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The Benefits of the Army vs. Marines

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The U.S. Army and U.S. Marine Corps both have their advantages and disadvantages. Both organizations require very rigorous training and a career in both can see you deployed to a war zone. Both organizations also offer opportunities to serve your country.

The U.S. Army may present some distinct advantages over the Marine Corps, particularly its physical fitness criteria, organizational size and the quality of life of its soldiers.

Physical Fitness Criteria

The Marine Corps does not have a push-up test but it does have a pull-up test. Both the Army and the Marines will require you to complete 100 situps. The Marine Corps requires a certain time on a three-mile run; the Army requires a two-mile run. While the time-per-mile differences are negligible, you may find it easier to run 2 miles than 1.5 miles if you have more endurance than speed.

Organizational Size

The Army is the largest branch of the U.S. military. This means it has more soldiers, more cooks, more helicopter pilots, more doctors, more lawyers and more of every other occupation than the other branches. The Marine Corps, on the other hand, is the smallest branch of the military, and is closely associated with the Navy, upon whom it depends on for doctors and lawyers.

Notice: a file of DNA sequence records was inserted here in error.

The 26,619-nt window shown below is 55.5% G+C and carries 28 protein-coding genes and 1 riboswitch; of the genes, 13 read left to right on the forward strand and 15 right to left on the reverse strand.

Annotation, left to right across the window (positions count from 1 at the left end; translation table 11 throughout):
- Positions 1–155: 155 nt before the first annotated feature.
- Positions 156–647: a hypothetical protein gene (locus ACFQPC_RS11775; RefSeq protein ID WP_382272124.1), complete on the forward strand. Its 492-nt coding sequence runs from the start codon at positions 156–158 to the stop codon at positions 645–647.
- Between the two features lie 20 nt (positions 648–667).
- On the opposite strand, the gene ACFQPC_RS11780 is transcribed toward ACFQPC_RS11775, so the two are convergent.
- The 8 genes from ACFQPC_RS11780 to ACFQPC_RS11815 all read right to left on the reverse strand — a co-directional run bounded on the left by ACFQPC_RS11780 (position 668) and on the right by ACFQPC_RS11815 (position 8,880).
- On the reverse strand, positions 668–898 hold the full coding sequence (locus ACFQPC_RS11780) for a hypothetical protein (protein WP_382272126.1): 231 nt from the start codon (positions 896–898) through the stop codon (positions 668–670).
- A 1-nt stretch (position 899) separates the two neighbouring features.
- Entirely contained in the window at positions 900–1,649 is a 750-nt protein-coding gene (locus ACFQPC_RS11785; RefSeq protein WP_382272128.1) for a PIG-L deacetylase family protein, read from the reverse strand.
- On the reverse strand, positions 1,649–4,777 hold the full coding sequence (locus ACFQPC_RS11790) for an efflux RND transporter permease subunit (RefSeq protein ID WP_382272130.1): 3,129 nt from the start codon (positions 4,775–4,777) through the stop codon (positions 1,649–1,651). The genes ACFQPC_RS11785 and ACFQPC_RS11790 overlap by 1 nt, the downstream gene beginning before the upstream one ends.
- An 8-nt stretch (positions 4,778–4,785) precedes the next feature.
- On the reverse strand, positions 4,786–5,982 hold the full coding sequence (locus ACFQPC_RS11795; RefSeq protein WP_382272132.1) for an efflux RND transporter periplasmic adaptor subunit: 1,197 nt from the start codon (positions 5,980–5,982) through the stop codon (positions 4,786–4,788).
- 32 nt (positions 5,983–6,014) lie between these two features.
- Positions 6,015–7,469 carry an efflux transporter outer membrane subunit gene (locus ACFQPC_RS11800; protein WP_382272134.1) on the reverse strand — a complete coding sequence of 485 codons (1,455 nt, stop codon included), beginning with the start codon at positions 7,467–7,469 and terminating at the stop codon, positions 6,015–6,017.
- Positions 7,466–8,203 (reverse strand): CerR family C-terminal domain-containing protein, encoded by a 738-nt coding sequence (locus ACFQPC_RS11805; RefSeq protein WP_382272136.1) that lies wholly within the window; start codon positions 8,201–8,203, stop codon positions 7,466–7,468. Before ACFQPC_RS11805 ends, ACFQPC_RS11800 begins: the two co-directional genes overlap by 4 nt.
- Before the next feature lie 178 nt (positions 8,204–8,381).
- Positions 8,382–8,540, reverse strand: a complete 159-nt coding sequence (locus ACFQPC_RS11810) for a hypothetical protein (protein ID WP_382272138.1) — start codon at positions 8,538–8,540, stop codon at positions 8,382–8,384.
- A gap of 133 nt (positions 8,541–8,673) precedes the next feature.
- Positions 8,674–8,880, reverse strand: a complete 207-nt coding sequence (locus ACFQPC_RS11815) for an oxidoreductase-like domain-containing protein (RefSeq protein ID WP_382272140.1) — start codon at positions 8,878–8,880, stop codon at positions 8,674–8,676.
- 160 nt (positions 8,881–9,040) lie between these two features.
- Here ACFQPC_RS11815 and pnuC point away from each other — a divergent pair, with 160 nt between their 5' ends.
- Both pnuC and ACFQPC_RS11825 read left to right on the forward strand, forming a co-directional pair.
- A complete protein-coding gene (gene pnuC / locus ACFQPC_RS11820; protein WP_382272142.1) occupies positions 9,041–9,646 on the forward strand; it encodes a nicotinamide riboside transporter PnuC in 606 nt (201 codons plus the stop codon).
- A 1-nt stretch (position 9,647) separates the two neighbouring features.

What this means is that the Army has more career opportunities than the Marine Corps; more people means more jobs, which means it is easier to advance your career. On the other hand, for some the smaller size of the Marines and its reputation as an "elite" force is a point of pride.

Quality of Life

Finally, some would argue the Army offers a better quality of life. The Marines are generally among the first on the ground when the U.S. deploys forces overseas, though this certainly is not always the case. Because of their association with the Navy and traditional role as amphibious forces, Marines sometimes spend months and months at sea during peacetime as they often deploy on Navy ships.


Sam Grover began writing in 2005, also having worked as a behavior therapist and teacher. His work has appeared in New Zealand publications "Critic" and "Logic," where he covered political and educational issues. Grover graduated from the University of Otago with a Bachelor of Arts in history.

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